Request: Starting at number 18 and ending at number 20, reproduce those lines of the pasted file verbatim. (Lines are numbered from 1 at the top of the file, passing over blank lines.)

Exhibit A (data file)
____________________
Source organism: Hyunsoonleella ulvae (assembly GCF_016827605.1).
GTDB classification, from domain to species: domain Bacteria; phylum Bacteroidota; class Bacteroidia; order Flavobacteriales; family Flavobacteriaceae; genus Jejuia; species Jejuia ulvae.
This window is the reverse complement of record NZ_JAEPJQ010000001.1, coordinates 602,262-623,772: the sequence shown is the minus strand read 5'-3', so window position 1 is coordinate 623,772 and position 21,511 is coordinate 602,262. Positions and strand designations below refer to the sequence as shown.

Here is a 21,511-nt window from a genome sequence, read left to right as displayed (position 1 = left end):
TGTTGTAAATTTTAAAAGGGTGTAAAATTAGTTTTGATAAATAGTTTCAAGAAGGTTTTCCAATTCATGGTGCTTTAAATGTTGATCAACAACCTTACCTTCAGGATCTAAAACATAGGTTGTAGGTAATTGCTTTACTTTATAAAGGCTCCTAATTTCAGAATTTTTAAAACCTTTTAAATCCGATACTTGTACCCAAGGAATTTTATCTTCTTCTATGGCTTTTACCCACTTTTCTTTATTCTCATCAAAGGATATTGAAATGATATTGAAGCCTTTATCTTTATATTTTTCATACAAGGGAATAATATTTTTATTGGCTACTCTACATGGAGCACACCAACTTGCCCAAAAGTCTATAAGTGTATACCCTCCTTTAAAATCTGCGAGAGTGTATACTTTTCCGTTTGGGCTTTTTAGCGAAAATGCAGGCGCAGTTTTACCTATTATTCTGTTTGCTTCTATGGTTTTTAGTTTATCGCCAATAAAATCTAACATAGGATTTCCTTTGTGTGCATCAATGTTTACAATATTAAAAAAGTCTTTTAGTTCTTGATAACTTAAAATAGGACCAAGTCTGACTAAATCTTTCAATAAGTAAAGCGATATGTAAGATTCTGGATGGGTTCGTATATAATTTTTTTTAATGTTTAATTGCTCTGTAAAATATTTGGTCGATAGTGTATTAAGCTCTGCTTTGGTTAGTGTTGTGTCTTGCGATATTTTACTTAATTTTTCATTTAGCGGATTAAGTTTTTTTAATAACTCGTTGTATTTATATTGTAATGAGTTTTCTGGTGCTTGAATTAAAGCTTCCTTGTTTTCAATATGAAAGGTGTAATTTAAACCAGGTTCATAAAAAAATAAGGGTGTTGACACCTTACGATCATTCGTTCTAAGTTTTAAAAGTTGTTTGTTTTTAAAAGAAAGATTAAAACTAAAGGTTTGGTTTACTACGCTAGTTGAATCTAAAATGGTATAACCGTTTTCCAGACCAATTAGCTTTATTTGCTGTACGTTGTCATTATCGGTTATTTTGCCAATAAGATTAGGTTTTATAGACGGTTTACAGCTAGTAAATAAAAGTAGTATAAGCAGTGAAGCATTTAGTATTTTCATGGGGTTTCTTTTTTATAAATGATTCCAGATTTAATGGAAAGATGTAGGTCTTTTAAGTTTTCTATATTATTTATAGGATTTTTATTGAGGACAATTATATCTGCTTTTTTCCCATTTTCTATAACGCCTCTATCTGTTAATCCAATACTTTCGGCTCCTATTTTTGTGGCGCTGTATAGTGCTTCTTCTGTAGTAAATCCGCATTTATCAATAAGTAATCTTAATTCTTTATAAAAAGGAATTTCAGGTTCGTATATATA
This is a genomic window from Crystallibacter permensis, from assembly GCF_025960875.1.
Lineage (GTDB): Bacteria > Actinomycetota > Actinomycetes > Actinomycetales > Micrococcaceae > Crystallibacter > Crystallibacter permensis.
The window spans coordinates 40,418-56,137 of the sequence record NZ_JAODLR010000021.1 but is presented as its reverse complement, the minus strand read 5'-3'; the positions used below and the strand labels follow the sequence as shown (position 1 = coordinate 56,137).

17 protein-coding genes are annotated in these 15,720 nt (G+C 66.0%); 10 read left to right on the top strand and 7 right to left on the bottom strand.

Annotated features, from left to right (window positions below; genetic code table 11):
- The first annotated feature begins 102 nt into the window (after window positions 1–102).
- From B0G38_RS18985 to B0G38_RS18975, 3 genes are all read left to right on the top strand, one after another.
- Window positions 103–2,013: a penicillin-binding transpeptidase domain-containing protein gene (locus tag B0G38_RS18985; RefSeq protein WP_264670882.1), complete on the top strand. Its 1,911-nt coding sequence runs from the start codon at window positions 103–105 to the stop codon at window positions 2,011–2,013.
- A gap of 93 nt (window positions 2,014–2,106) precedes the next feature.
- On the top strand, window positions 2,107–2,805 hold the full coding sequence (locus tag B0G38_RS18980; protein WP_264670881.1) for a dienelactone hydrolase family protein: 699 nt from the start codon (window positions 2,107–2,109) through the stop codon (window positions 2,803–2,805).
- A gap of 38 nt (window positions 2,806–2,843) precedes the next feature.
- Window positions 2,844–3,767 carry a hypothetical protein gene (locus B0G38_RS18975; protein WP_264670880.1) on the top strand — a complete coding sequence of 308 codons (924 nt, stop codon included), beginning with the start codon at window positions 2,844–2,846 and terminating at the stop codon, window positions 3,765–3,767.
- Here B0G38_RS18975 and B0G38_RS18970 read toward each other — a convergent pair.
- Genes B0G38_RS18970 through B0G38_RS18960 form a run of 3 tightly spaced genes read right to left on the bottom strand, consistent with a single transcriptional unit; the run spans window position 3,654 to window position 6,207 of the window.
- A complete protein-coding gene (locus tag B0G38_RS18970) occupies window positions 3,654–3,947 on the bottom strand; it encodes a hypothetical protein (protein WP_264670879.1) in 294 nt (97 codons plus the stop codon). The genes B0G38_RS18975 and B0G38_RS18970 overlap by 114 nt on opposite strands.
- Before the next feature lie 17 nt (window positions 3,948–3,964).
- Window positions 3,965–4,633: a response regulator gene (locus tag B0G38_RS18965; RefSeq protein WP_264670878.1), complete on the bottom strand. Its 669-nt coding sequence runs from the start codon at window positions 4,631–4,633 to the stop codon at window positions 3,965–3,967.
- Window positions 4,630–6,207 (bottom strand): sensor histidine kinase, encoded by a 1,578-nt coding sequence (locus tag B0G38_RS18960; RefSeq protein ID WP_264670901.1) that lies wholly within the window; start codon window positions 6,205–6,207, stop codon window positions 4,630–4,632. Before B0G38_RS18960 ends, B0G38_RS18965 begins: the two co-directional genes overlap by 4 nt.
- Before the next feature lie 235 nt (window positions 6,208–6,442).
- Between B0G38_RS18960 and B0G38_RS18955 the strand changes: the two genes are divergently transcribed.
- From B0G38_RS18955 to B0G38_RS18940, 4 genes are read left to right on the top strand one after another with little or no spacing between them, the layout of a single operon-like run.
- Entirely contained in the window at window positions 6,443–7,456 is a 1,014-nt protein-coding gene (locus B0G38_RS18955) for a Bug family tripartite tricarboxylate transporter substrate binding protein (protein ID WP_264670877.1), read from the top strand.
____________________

- Here B0G38_RS18975 and B0G38_RS18970 read toward each other — a convergent pair.
- Genes B0G38_RS18970 through B0G38_RS18960 form a run of 3 tightly spaced genes read right to left on the bottom strand, consistent with a single transcriptional unit; the run spans window position 3,654 to window position 6,207 of the window.
- A complete protein-coding gene (locus tag B0G38_RS18970) occupies window positions 3,654–3,947 on the bottom strand; it encodes a hypothetical protein (protein WP_264670879.1) in 294 nt (97 codons plus the stop codon). The genes B0G38_RS18975 and B0G38_RS18970 overlap by 114 nt on opposite strands.